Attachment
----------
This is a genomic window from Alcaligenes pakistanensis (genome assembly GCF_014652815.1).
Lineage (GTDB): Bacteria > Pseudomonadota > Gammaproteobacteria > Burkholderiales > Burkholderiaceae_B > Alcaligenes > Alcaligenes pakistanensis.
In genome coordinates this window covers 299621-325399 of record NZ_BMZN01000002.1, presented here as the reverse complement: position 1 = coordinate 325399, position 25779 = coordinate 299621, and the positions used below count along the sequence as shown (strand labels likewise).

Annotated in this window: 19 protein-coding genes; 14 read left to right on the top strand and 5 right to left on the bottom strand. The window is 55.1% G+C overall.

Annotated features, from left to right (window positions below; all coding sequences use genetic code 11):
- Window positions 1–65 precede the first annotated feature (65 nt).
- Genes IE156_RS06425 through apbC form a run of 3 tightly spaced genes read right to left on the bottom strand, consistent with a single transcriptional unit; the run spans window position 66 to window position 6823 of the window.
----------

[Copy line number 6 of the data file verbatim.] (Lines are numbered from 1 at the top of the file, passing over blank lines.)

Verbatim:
- Window positions 1–65 precede the first annotated feature (65 nt).